BOSTON, MA –- The daily rhythms of the body—once thought to be strictly governed by a master clock lodged in the brain—appear to be driven to a remarkable degree by tiny timepieces pocketed in organs all over the body. What‘s more, these peripheral timepieces appear to be strikingly idiosyncratic in appearance—more like Swatch watches than classic Timexes. Clocks located in the liver and heart appear to use very different sets of genes to perform essentially the same functions, researchers at Harvard Medical School and the Harvard School of Public Health report in the April 21 Nature online. The study, among the first to explore circadian time mechanisms outside the brain, could have a potentially broad impact on the burgeoning fields of circadian medicine and postgenomic science.
Clinicians have known for years that organs function at different rates—the heart beats, kidneys transport ions and electrolytes, the liver metabolizes lipids, sugars, and amino acids differently over the course of the day—and have used this knowledge to design more effective drug regimens for patients. A better understanding of what drives those local rhythms, and how they go wrong, could aid physicians’ efforts.
The discovery that different genes perform similar circadian functions also bears on attempts to move beyond the Human Genome Project, to find functions for the tens of thousands of newly described genes. "There is a lesson here beyond clocks, and that is that the relationship between gene regulation and physiology has a giant black box," said the study’s principal investigator, Charles Weitz, Assistant Professor of Neurobiology at Harvard Medical School.
The existence of peripheral timepieces had been suspected but no one knew how much control they actually had or why they were in organs such as the heart, lungs, and liver in the first place. Using newly developed gene chips, Charles Weitz, Kai-Florian Storch, Research Fellow in Neurobiology at Harvard Medical School and lead author of the study, and colleagues monitored the activity of 12,000 genes—one third the entire mouse genome—in the hearts and livers of mice at various points during the day. Mathematical models developed by Wing Wong, Professor of Computational Biology at Harvard School of Public Health, revealed that eight to ten percent were expressed in a markedly circadian rhythm in both the heart and liver. "That is a pretty big chunk of the genome," said Weitz.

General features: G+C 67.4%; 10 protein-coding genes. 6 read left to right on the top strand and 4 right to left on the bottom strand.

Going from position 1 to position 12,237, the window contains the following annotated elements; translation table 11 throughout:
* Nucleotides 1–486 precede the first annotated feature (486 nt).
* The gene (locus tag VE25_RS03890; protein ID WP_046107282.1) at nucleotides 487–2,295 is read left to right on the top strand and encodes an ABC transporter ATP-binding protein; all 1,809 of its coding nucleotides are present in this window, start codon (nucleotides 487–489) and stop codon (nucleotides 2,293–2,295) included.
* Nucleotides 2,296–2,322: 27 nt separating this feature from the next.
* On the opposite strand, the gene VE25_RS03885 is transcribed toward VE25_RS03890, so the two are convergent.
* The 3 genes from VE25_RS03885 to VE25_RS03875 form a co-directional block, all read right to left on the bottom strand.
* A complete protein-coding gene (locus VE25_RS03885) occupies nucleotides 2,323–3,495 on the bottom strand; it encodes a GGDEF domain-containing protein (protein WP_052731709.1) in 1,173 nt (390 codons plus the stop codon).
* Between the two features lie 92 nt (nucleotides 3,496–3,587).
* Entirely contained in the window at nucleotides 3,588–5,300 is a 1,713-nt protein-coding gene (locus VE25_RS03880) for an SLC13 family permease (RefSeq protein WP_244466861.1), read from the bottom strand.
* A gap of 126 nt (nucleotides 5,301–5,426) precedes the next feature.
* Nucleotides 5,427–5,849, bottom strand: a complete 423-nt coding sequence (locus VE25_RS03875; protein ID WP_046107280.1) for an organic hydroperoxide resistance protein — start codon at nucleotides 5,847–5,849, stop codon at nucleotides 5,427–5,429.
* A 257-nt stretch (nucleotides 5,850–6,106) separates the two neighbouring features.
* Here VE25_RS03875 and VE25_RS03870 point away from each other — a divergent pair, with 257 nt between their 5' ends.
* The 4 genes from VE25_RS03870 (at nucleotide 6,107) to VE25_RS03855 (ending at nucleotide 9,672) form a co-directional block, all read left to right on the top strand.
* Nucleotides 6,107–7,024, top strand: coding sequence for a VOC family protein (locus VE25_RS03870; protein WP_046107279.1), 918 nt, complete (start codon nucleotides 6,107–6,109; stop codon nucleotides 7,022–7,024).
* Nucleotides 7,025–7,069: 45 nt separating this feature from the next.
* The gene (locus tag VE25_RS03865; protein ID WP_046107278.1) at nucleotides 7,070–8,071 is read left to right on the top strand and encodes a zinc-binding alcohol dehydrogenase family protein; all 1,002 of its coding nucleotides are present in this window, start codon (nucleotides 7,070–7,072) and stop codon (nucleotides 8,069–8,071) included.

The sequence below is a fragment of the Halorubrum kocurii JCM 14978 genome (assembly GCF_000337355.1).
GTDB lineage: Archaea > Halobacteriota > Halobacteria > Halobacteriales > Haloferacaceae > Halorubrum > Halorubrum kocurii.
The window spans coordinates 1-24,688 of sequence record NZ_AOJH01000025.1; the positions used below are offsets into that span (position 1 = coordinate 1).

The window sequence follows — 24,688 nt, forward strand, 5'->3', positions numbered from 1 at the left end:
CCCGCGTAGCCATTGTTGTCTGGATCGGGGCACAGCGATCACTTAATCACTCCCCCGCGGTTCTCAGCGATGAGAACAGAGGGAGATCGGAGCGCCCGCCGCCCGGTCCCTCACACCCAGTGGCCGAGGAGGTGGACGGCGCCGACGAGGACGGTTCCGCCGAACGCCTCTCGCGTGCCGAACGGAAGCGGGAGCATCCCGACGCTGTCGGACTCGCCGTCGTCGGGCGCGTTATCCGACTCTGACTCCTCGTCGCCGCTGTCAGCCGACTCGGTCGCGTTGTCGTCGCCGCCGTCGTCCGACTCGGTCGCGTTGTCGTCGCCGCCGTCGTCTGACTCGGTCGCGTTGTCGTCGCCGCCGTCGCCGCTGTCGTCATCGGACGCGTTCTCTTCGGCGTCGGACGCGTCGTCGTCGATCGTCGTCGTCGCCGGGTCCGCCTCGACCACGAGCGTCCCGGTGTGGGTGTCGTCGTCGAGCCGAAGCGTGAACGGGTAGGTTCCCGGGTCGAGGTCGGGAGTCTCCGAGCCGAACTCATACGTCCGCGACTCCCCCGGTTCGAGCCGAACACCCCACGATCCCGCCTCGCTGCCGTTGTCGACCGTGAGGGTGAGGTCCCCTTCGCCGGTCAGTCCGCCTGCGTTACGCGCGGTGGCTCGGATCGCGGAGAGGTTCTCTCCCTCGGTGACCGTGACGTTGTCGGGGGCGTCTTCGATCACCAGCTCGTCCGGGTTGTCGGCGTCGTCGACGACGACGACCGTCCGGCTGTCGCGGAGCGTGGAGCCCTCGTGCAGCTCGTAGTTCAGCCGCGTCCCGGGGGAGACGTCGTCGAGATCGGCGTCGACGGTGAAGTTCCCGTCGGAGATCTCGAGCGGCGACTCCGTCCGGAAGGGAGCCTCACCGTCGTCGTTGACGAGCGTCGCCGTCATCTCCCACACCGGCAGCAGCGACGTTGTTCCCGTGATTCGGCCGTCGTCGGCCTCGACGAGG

At first sight, the gene sets retrieved from the liver and heart displayed enormous differences. Of the more than 460 heart and nearly 600 liver genes, the researchers found only 37 circadian genes in common. Many were genes originally discovered in the brain’s master clock, the suprachiasmatic nucleus, and are probably core clock components. The remaining genes, whose expression is presumably under the clock’s control, exhibited markedly different expression patterns. Peak expression for liver genes occurred at various points throughout the day while nearly all the heart genes exhibited greatest output at the same time, about mid-morning—a finding that Weitz cannot yet explain.
However, further analysis revealed a remarkable similarity. Using a program that analyzes individual gene’s functions, Gene Ontology, the researchers learned that though different in composition, the gene sets were performing remarkably similar tasks in cells, from communication to transport, metabolism, and cell death. The answer to the question, ‘why are there peripheral clocks?’ seems to be that they are performing these essential functions, though by very different proteins.
It is not clear how or why the heart and liver uses different genes to carry out similar tasks. "There is no simple way to tie the bow," said Weitz. "But it potentially opens the door to a kind of complexity that we now have to think about."
The above post is reprinted from materials provided by Harvard Medical School. Note: Content may be edited for style and length.
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